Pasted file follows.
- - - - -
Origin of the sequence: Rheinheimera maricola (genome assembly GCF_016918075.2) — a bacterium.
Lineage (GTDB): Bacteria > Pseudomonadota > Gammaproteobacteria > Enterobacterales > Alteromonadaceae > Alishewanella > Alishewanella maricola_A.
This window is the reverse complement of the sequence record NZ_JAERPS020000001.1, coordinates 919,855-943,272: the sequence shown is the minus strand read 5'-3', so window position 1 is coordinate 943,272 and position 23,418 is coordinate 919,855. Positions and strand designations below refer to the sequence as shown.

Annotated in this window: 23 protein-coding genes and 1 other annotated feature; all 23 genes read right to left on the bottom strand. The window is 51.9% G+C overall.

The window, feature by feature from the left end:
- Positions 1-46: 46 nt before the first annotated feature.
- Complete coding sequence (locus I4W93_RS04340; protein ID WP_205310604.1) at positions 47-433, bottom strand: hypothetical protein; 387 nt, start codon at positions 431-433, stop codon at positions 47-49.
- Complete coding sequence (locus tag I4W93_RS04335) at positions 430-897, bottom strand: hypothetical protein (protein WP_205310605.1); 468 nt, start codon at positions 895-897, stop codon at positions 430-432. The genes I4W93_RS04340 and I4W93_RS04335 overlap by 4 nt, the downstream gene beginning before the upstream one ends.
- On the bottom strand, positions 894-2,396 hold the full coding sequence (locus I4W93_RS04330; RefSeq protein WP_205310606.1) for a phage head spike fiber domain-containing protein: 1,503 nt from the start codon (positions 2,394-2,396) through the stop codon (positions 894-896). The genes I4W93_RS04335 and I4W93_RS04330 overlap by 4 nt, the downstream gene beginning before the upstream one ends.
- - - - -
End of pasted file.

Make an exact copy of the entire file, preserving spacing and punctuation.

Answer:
Origin of the sequence: Rheinheimera maricola (genome assembly GCF_016918075.2) — a bacterium.
Lineage (GTDB): Bacteria > Pseudomonadota > Gammaproteobacteria > Enterobacterales > Alteromonadaceae > Alishewanella > Alishewanella maricola_A.
This window is the reverse complement of the sequence record NZ_JAERPS020000001.1, coordinates 919,855-943,272: the sequence shown is the minus strand read 5'-3', so window position 1 is coordinate 943,272 and position 23,418 is coordinate 919,855. Positions and strand designations below refer to the sequence as shown.

Annotated in this window: 23 protein-coding genes and 1 other annotated feature; all 23 genes read right to left on the bottom strand. The window is 51.9% G+C overall.

The window, feature by feature from the left end:
- Positions 1-46: 46 nt before the first annotated feature.
- Complete coding sequence (locus I4W93_RS04340; protein ID WP_205310604.1) at positions 47-433, bottom strand: hypothetical protein; 387 nt, start codon at positions 431-433, stop codon at positions 47-49.
- Complete coding sequence (locus tag I4W93_RS04335) at positions 430-897, bottom strand: hypothetical protein (protein WP_205310605.1); 468 nt, start codon at positions 895-897, stop codon at positions 430-432. The genes I4W93_RS04340 and I4W93_RS04335 overlap by 4 nt, the downstream gene beginning before the upstream one ends.
- On the bottom strand, positions 894-2,396 hold the full coding sequence (locus I4W93_RS04330; RefSeq protein WP_205310606.1) for a phage head spike fiber domain-containing protein: 1,503 nt from the start codon (positions 2,394-2,396) through the stop codon (positions 894-896). The genes I4W93_RS04335 and I4W93_RS04330 overlap by 4 nt, the downstream gene beginning before the upstream one ends.